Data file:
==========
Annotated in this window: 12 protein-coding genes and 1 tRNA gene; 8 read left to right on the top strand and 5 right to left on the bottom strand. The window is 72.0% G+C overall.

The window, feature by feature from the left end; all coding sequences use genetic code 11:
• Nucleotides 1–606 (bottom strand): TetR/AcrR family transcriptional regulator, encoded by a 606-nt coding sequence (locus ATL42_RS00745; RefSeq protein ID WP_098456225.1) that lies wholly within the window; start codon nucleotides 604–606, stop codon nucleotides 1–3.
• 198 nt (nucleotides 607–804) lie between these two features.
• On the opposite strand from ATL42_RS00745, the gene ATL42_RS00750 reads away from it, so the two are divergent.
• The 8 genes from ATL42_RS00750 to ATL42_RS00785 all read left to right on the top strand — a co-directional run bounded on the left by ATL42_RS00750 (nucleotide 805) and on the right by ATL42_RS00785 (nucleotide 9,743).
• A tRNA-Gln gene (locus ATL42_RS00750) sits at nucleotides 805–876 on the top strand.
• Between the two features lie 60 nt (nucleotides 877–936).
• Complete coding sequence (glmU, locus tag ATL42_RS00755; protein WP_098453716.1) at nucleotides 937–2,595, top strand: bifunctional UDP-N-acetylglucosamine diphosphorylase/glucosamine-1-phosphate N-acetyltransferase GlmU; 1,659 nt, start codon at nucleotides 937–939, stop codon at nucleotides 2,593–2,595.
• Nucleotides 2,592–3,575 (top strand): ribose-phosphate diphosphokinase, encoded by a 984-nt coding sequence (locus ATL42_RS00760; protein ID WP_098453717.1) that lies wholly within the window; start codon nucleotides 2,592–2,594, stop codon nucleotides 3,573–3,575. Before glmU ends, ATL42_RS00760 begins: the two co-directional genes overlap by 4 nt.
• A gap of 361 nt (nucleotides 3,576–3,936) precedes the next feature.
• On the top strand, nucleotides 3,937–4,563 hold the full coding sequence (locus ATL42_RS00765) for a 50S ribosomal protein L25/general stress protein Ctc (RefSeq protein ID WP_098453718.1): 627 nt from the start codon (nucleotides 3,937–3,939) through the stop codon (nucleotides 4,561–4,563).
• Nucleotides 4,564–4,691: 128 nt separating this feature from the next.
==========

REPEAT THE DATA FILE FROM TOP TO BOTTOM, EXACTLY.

Annotated in this window: 12 protein-coding genes and 1 tRNA gene; 8 read left to right on the top strand and 5 right to left on the bottom strand. The window is 72.0% G+C overall.

The window, feature by feature from the left end; all coding sequences use genetic code 11:
• Nucleotides 1–606 (bottom strand): TetR/AcrR family transcriptional regulator, encoded by a 606-nt coding sequence (locus ATL42_RS00745; RefSeq protein ID WP_098456225.1) that lies wholly within the window; start codon nucleotides 604–606, stop codon nucleotides 1–3.
• 198 nt (nucleotides 607–804) lie between these two features.
• On the opposite strand from ATL42_RS00745, the gene ATL42_RS00750 reads away from it, so the two are divergent.
• The 8 genes from ATL42_RS00750 to ATL42_RS00785 all read left to right on the top strand — a co-directional run bounded on the left by ATL42_RS00750 (nucleotide 805) and on the right by ATL42_RS00785 (nucleotide 9,743).
• A tRNA-Gln gene (locus ATL42_RS00750) sits at nucleotides 805–876 on the top strand.
• Between the two features lie 60 nt (nucleotides 877–936).
• Complete coding sequence (glmU, locus tag ATL42_RS00755; protein WP_098453716.1) at nucleotides 937–2,595, top strand: bifunctional UDP-N-acetylglucosamine diphosphorylase/glucosamine-1-phosphate N-acetyltransferase GlmU; 1,659 nt, start codon at nucleotides 937–939, stop codon at nucleotides 2,593–2,595.
• Nucleotides 2,592–3,575 (top strand): ribose-phosphate diphosphokinase, encoded by a 984-nt coding sequence (locus ATL42_RS00760; protein ID WP_098453717.1) that lies wholly within the window; start codon nucleotides 2,592–2,594, stop codon nucleotides 3,573–3,575. Before glmU ends, ATL42_RS00760 begins: the two co-directional genes overlap by 4 nt.
• A gap of 361 nt (nucleotides 3,576–3,936) precedes the next feature.
• On the top strand, nucleotides 3,937–4,563 hold the full coding sequence (locus ATL42_RS00765) for a 50S ribosomal protein L25/general stress protein Ctc (RefSeq protein ID WP_098453718.1): 627 nt from the start codon (nucleotides 3,937–3,939) through the stop codon (nucleotides 4,561–4,563).
• Nucleotides 4,564–4,691: 128 nt separating this feature from the next.